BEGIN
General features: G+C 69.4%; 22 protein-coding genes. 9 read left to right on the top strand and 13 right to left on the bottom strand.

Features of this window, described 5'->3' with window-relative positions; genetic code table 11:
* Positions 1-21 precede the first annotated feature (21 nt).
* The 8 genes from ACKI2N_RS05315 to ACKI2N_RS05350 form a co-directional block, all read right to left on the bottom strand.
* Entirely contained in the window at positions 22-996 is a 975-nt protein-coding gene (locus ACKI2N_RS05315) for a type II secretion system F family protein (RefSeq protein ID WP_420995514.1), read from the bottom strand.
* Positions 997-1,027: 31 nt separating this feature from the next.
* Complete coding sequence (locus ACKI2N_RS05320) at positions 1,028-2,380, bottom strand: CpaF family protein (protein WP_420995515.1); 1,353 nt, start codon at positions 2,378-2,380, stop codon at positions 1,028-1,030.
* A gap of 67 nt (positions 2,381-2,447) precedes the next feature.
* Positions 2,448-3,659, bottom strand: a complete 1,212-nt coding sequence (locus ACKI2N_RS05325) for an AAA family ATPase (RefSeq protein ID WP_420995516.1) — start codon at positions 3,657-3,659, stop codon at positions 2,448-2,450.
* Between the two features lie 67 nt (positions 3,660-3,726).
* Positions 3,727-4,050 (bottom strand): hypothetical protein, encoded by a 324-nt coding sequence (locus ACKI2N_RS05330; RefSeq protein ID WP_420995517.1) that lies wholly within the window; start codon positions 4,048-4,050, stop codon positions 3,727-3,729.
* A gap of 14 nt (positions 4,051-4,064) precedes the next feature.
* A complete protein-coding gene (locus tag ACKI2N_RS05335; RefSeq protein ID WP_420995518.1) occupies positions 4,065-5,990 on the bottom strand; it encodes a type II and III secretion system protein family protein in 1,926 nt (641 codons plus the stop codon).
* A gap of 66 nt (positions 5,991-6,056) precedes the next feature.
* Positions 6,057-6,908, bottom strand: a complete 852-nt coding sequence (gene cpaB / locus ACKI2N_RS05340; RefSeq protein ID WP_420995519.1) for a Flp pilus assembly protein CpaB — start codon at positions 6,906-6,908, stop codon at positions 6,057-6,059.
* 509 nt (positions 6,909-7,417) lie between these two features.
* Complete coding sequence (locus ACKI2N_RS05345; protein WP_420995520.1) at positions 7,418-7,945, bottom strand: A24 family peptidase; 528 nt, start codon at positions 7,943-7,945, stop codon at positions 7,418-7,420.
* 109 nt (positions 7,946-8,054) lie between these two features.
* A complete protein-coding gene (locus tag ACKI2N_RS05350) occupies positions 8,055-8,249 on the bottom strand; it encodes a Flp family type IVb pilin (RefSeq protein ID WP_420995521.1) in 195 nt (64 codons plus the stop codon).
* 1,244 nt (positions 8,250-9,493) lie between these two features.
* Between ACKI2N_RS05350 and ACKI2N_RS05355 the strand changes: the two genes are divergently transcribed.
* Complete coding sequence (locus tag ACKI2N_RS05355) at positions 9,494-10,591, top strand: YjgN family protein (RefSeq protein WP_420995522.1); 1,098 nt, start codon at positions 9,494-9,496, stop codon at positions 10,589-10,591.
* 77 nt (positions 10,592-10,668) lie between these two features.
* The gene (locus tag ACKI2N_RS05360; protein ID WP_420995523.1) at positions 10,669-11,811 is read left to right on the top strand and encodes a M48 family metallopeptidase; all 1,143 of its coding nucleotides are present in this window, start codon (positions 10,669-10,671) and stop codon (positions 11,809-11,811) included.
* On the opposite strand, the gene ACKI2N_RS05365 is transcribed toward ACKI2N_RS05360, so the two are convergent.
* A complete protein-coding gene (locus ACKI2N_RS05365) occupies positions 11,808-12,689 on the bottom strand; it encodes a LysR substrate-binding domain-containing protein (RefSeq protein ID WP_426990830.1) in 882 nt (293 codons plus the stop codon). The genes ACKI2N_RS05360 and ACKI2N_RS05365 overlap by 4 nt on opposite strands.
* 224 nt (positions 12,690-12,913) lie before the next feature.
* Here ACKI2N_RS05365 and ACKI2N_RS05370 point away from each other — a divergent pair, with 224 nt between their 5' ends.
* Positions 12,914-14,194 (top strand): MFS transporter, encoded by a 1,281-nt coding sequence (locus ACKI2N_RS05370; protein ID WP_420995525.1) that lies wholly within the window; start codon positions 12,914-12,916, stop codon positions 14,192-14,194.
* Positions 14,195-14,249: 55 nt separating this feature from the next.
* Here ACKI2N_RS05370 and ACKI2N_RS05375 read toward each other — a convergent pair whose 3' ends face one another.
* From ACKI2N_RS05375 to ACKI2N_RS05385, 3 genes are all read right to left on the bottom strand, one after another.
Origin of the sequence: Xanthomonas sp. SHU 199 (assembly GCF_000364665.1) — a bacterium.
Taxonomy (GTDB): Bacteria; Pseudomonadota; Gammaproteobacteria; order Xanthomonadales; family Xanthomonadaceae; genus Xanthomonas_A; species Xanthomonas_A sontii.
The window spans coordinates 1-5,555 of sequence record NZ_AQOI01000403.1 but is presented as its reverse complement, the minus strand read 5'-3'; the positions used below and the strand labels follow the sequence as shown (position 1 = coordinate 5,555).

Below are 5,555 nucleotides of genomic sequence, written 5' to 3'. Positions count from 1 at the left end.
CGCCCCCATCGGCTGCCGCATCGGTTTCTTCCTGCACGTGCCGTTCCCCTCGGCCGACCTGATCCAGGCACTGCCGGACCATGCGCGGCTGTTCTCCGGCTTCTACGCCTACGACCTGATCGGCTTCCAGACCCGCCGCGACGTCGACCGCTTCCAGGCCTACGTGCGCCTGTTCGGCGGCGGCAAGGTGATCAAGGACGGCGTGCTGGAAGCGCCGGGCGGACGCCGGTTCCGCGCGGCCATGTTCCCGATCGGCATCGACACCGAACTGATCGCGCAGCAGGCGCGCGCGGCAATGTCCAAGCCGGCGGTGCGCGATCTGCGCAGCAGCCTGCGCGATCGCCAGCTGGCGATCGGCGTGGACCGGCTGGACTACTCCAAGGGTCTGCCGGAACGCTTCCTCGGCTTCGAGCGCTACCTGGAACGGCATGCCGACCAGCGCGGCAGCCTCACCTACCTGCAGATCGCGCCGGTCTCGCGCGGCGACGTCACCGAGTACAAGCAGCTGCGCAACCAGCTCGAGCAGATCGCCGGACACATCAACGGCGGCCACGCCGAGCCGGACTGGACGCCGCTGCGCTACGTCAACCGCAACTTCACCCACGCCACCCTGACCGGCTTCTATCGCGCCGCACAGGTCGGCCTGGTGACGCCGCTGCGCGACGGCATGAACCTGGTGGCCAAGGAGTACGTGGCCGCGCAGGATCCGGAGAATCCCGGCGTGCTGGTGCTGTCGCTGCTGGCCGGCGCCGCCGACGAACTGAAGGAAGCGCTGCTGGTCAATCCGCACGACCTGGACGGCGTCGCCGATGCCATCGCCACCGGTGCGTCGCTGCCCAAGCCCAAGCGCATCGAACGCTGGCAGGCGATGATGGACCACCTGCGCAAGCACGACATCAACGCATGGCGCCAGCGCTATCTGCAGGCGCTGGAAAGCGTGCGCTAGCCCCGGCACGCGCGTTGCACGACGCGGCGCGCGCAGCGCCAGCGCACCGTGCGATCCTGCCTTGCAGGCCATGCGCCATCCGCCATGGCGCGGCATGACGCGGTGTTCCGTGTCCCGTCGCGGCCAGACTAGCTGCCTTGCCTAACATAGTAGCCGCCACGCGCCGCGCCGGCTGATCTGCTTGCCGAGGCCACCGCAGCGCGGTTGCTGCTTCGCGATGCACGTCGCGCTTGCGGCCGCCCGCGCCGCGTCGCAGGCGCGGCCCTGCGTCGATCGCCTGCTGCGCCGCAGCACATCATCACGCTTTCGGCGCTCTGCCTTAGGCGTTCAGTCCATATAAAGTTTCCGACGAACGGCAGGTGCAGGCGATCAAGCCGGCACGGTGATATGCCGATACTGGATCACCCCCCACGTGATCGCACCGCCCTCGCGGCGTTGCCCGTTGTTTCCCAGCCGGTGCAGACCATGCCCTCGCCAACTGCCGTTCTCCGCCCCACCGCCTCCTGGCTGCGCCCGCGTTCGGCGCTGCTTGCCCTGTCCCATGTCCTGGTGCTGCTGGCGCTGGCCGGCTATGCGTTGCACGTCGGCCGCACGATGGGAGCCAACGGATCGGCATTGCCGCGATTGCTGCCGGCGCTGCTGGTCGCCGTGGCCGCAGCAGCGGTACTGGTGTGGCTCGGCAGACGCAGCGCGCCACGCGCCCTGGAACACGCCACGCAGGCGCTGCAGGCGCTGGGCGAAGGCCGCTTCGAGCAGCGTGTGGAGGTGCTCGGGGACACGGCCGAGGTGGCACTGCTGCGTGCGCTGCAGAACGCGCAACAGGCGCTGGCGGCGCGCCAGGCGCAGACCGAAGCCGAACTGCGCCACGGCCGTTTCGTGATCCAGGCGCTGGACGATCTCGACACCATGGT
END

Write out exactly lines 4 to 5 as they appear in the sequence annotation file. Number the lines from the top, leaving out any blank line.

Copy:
* The 8 genes from ACKI2N_RS05315 to ACKI2N_RS05350 form a co-directional block, all read right to left on the bottom strand.
* Entirely contained in the window at positions 22-996 is a 975-nt protein-coding gene (locus ACKI2N_RS05315) for a type II secretion system F family protein (RefSeq protein ID WP_420995514.1), read from the bottom strand.